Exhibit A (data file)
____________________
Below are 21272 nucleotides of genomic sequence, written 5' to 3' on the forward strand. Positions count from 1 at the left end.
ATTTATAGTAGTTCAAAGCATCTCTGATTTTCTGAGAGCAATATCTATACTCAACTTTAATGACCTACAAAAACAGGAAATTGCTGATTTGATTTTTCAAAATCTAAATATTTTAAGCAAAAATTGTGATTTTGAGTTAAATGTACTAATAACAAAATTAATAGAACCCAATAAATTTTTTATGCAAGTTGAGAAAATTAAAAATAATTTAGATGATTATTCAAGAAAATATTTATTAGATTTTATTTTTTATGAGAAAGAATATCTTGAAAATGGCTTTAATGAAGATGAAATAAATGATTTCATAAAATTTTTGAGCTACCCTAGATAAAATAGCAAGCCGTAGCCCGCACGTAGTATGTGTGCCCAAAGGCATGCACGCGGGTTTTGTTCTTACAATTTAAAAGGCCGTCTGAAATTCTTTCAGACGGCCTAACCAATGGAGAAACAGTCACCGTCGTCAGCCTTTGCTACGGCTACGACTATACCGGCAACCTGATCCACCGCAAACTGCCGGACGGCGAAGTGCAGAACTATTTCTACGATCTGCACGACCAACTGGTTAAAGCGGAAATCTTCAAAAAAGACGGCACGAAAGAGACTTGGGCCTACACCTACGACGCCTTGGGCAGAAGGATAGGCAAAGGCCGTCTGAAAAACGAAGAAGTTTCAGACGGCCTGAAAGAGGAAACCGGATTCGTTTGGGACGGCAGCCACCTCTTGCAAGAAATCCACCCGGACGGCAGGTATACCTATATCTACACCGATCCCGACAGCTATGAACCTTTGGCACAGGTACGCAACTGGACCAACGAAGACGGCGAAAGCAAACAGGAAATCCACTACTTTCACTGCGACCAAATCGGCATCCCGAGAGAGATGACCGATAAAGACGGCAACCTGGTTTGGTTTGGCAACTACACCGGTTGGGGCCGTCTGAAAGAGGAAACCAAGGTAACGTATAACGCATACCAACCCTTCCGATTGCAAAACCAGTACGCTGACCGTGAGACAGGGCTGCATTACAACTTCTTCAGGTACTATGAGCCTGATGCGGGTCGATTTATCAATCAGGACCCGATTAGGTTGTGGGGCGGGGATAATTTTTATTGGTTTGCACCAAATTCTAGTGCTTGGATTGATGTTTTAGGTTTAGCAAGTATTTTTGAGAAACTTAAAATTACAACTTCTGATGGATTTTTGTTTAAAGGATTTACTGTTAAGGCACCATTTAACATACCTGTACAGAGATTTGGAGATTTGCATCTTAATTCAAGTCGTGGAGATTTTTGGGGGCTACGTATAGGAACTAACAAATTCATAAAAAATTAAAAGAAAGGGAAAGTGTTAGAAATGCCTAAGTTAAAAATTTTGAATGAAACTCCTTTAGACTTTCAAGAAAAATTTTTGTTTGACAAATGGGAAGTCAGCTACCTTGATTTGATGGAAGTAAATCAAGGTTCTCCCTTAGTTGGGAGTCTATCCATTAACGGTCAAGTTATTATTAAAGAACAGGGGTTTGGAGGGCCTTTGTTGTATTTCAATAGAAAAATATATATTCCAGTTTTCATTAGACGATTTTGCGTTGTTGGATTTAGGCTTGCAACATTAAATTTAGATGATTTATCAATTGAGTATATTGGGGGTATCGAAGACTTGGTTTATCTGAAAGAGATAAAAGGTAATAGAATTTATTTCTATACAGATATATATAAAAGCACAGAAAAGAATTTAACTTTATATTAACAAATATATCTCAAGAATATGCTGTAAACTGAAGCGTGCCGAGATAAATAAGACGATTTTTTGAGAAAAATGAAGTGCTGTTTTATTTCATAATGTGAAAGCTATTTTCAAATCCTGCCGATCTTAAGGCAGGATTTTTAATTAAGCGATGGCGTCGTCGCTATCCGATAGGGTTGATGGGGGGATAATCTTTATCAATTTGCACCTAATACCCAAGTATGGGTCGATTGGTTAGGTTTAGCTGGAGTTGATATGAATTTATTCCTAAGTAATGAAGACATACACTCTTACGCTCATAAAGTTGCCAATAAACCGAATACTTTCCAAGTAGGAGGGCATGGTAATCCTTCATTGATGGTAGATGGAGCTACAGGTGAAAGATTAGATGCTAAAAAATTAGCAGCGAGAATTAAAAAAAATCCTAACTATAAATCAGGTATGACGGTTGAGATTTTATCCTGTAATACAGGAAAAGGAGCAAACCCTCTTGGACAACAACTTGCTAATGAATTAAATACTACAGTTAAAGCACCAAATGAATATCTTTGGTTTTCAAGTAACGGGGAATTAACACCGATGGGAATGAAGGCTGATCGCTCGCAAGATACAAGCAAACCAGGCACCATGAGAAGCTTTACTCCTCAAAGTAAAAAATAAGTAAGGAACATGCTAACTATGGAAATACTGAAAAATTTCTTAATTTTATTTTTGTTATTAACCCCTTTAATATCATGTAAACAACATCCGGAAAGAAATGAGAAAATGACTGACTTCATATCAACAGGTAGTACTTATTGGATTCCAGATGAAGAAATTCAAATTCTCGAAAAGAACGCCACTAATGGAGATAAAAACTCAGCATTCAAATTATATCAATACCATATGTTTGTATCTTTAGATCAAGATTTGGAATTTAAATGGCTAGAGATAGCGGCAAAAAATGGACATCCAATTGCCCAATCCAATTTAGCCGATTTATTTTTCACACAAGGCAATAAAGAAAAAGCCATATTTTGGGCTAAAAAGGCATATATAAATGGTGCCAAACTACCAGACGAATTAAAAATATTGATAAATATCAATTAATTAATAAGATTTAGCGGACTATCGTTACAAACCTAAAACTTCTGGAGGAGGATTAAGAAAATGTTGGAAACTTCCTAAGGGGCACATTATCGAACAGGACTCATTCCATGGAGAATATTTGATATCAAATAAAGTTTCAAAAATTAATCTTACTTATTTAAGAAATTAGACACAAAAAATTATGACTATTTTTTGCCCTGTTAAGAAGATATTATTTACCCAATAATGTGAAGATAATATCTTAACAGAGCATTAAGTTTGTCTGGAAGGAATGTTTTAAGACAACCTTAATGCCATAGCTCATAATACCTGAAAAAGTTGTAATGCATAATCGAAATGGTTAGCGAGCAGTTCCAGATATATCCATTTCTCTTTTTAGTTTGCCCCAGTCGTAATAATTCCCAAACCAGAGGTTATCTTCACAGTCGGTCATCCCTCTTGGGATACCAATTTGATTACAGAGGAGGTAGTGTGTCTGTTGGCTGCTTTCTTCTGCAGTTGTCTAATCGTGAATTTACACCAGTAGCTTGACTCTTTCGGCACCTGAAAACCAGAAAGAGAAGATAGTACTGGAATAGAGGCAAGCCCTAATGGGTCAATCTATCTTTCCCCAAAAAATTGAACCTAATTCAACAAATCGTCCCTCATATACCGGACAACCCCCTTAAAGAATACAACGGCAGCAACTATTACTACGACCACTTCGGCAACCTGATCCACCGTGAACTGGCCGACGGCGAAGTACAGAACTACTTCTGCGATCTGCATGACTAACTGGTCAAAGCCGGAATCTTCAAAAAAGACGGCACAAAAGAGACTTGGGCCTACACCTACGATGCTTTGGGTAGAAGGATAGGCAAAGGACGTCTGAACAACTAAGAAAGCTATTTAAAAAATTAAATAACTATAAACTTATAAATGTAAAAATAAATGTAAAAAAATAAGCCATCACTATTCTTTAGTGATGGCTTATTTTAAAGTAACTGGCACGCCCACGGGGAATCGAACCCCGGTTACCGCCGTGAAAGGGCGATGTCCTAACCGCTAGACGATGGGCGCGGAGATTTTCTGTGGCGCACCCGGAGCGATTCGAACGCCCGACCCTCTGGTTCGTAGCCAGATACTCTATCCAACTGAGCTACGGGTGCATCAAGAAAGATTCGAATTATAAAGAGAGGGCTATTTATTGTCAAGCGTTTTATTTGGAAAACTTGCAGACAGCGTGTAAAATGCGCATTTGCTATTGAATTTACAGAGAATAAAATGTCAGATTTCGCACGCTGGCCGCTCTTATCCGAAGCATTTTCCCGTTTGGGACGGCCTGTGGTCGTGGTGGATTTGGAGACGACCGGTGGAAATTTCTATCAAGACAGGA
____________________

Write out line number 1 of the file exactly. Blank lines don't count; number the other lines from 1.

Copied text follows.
Below are 21272 nucleotides of genomic sequence, written 5' to 3' on the forward strand. Positions count from 1 at the left end.